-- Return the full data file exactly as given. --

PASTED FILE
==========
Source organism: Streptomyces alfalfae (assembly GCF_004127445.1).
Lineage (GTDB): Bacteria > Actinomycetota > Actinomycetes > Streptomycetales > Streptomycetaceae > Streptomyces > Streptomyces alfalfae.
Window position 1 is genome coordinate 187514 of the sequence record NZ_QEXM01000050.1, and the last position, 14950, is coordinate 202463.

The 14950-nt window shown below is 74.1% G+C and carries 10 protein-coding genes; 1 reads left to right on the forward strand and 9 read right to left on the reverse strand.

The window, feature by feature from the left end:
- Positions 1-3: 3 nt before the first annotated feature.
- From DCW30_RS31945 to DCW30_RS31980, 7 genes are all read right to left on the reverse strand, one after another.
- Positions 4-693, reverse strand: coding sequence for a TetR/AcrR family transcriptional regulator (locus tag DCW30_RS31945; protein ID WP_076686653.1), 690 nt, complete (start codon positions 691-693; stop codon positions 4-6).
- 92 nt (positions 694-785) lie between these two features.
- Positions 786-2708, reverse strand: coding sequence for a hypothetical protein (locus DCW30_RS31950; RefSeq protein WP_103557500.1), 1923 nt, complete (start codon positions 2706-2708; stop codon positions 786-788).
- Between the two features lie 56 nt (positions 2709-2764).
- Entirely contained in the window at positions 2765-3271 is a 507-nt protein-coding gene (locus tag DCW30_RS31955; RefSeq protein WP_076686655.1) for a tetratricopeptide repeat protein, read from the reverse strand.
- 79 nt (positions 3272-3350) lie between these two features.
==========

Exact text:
Source organism: Streptomyces alfalfae (assembly GCF_004127445.1).
Lineage (GTDB): Bacteria > Actinomycetota > Actinomycetes > Streptomycetales > Streptomycetaceae > Streptomyces > Streptomyces alfalfae.
Window position 1 is genome coordinate 187514 of the sequence record NZ_QEXM01000050.1, and the last position, 14950, is coordinate 202463.

The 14950-nt window shown below is 74.1% G+C and carries 10 protein-coding genes; 1 reads left to right on the forward strand and 9 read right to left on the reverse strand.

The window, feature by feature from the left end:
- Positions 1-3: 3 nt before the first annotated feature.
- From DCW30_RS31945 to DCW30_RS31980, 7 genes are all read right to left on the reverse strand, one after another.
- Positions 4-693, reverse strand: coding sequence for a TetR/AcrR family transcriptional regulator (locus tag DCW30_RS31945; protein ID WP_076686653.1), 690 nt, complete (start codon positions 691-693; stop codon positions 4-6).
- 92 nt (positions 694-785) lie between these two features.
- Positions 786-2708, reverse strand: coding sequence for a hypothetical protein (locus DCW30_RS31950; RefSeq protein WP_103557500.1), 1923 nt, complete (start codon positions 2706-2708; stop codon positions 786-788).
- Between the two features lie 56 nt (positions 2709-2764).
- Entirely contained in the window at positions 2765-3271 is a 507-nt protein-coding gene (locus tag DCW30_RS31955; RefSeq protein WP_076686655.1) for a tetratricopeptide repeat protein, read from the reverse strand.
- 79 nt (positions 3272-3350) lie between these two features.